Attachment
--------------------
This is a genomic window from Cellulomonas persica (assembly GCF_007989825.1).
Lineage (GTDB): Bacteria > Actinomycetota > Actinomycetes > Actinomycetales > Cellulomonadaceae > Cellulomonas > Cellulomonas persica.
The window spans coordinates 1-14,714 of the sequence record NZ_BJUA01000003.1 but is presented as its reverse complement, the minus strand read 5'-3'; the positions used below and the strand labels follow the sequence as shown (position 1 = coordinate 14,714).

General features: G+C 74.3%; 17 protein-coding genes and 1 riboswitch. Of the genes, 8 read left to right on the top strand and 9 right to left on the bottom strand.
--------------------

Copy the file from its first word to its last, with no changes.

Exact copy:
This is a genomic window from Cellulomonas persica (assembly GCF_007989825.1).
Lineage (GTDB): Bacteria > Actinomycetota > Actinomycetes > Actinomycetales > Cellulomonadaceae > Cellulomonas > Cellulomonas persica.
The window spans coordinates 1-14,714 of the sequence record NZ_BJUA01000003.1 but is presented as its reverse complement, the minus strand read 5'-3'; the positions used below and the strand labels follow the sequence as shown (position 1 = coordinate 14,714).

General features: G+C 74.3%; 17 protein-coding genes and 1 riboswitch. Of the genes, 8 read left to right on the top strand and 9 right to left on the bottom strand.